So there's this brand-spanking new phenomenon rolling around the internet and it's white, suburban teenagers bitching about things. And while that broad idea is probably as old as the creation of the party-line telephone, the topic of conversation has notably turned away from, "So like, what did he say?" and morphed into asinine commentary on feminism and rape culture. Because, the best place to get feminist advice is definitely from a 15-year-old who just learned about Harriet Beecher Stowe in history class and felt moved enough to read a Tumblr about overcoming the patriarchy. I mean, that goes without saying.
So when Lindsey Stocker of Quebec made international newsafter she slammed "the man" for sending her home because her jorts weren't fingertip length, well, obviously we all had to have a conversation about the totally legitimate points she made about rape culture. Because, after all, dress codes can literally only be about one thing: Slut shaming girls. Obviously.
Instead of Stocker protesting in a productive way, say via petition or attending one of the several parent-teacher conference meetings I'm sure her school has, she chose the mature and appropriate-for-a-15-year-old response of posting a passive aggressive sign on the wall of her school:
Because, it is totally hot outside. This week it's a blazing average of about 74 degrees in Quebec. Which is obviously why Stocker chose to pair her shorts with this chunky pancho sweater thing that she probably got from her local vintage store. Because, how do you keep cool if not with jeans and wool? I mean, what is she supposed to wear? Get real, guys.
But Stocker obviously rejects the fact that boys and girls must follow this rule, and that men also have dress codes they must follow.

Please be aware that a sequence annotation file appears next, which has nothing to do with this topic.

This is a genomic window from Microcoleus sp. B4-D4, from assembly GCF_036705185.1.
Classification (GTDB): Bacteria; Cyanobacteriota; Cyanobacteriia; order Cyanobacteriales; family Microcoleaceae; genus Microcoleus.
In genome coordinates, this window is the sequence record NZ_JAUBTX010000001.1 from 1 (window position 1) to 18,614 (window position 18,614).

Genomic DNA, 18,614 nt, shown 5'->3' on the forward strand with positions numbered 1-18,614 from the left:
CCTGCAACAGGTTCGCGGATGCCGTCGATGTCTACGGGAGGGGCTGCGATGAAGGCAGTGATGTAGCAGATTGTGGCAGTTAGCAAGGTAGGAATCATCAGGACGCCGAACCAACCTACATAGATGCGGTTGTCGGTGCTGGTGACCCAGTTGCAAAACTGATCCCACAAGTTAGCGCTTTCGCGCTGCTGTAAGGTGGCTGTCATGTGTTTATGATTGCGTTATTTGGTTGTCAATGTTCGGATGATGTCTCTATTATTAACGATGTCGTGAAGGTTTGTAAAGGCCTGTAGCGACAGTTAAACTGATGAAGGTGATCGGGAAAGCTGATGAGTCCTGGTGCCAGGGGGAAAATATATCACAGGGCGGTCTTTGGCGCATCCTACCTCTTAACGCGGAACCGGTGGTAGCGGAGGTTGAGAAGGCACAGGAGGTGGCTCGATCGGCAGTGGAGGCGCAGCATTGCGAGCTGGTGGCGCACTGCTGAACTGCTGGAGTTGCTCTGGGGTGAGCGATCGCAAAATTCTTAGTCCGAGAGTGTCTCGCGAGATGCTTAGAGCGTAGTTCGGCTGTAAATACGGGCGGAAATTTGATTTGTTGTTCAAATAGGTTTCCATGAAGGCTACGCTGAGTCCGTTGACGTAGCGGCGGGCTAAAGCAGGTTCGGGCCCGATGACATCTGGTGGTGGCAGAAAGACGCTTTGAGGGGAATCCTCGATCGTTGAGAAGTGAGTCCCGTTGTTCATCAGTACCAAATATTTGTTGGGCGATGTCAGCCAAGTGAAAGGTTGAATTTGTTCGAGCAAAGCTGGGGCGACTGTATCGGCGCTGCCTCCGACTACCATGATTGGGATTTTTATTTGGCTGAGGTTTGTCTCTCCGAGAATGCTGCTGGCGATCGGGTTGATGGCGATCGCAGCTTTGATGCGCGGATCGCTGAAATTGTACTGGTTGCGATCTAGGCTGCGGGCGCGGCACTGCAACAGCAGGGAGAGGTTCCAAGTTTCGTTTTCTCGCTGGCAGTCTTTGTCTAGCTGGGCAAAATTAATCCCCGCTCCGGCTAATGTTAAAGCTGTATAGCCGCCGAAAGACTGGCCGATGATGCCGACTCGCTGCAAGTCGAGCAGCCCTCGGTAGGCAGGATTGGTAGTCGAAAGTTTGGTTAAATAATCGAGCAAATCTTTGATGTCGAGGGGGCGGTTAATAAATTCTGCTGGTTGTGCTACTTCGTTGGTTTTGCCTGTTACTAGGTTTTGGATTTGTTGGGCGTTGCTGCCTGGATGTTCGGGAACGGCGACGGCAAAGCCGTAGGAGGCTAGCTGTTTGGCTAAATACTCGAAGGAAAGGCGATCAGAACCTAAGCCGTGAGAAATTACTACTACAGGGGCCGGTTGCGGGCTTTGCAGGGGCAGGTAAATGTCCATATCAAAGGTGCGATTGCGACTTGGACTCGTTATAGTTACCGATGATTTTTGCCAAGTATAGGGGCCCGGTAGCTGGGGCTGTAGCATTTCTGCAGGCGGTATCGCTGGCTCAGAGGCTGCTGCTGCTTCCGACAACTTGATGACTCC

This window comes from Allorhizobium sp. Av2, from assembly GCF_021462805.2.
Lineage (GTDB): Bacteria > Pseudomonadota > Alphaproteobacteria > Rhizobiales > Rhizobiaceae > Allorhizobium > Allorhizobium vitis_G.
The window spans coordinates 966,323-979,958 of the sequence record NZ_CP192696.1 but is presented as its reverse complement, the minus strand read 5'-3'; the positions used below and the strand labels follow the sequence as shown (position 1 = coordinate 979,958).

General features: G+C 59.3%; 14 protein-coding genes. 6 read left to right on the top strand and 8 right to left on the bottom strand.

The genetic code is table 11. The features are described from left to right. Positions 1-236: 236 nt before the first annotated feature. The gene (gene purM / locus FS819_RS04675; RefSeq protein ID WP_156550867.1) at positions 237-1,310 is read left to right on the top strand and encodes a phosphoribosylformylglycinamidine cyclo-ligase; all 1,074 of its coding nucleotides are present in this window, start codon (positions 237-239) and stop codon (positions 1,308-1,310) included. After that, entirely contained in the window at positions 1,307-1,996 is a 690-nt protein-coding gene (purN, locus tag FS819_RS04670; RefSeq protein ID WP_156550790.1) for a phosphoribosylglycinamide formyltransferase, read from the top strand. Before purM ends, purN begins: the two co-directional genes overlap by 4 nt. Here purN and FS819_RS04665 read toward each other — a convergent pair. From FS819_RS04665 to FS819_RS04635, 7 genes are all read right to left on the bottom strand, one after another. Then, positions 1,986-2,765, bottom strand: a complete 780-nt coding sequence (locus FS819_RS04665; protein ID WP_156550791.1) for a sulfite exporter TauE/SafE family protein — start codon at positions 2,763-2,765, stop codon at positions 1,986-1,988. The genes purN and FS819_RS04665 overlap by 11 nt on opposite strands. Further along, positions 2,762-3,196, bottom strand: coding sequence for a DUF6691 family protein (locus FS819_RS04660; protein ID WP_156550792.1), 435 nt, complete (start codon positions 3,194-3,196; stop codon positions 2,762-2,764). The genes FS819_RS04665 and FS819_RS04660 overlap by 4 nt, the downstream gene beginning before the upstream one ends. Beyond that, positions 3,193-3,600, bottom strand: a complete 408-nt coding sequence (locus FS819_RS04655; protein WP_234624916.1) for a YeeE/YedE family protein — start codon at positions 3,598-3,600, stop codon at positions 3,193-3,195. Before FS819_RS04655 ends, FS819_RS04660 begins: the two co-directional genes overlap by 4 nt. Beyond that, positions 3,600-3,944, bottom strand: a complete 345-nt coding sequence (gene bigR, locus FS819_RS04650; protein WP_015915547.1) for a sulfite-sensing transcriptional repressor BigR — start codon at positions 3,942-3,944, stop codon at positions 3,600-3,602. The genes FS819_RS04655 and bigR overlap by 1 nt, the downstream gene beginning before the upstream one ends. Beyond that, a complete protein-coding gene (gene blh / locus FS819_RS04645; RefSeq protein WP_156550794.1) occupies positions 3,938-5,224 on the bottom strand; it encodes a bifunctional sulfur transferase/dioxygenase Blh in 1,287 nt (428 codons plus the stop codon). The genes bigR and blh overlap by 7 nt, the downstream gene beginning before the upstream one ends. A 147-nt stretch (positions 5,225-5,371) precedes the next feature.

"I was in violation for showing my legs," she says. "And that, point blank, is a problem for me."
Because like, point blank, having any restrictions on what I should wear is obviously perpetuating rape culture — and doesn't, like, distract at all from a larger and more important conversation. You know, one about rape culture that actual women face, where actual problems affect their daily lives in much more destructive ways. And because, like, point blank, news shows showing pictures of pretty white girls in jorts and chunky sweaters don't give people a completely absurd standard for what real people mean when they talk about "rape culture."
Because, Lindsey, your shorts are rape culture — obviously. Not the hilariously ironic title that had to go with your Daily Mail article to get clicks. Oh, I'm sorry, that title is as follows: "Pictured in the 'too-short' shorts that got her suspended: Teen wears cut-offs that caused controversy at her Montreal high school."
Yeah, it really sucks that news organizations have to allude to the promise of a teenager in too-short-shorts to get people to listen to you, Lindsey. But let's talk about your shorts and how your principal is promoting rape culture – not the media or anything like that.
Because, Glenn Beck making fun of the statistic that 1 in 5 college women will experience sexual abuse by dressing men up in drag and having them twirl their hair is not what we should be talking about. We should clearly be talking about perfectly reasonable dress codes, because that is the real product of rape culture. Not the rapes and sexual assaults Glenn Beck just made fun of.
Because, a man who justified the killing of seven people because women refused to have sex with him isn't the real "rape culture" story of the week, this damn issue with the jorts length is. We should all care very much about that sign you taped up, and about the 15 year olds who started a social media parade for it because, damn it, they want to wear shorts too. Look at the totally logical points that they are making:
Because, totally Hadley, that school dress code is "making us a rape culture."
Obviously Hilda, obviously.
And totally Sarah, perfect example. That example is the perfect one to show the world how rational modern feminists are, and how totally rational arguments about other (say, more severe?) examples of rape culture are. It's really the best example I can think of.
Because, if we can get the American public to believe that high school dress codes perpetuate "rape culture," then we can obviously get them to realize how bad rape culture is, and how real of a problem it is for so many victims. Let's distract them with an easy problem like jorts so that one day they will be ready to carry out the real tasks of solving rape culture in the United States. You gotta run before you can walk, right? It sounds like a great plan – one that only a 15-year-old could have come up with.
So like, I totally agree with you guys. Point blank.
Originally posted on Politically Inclined.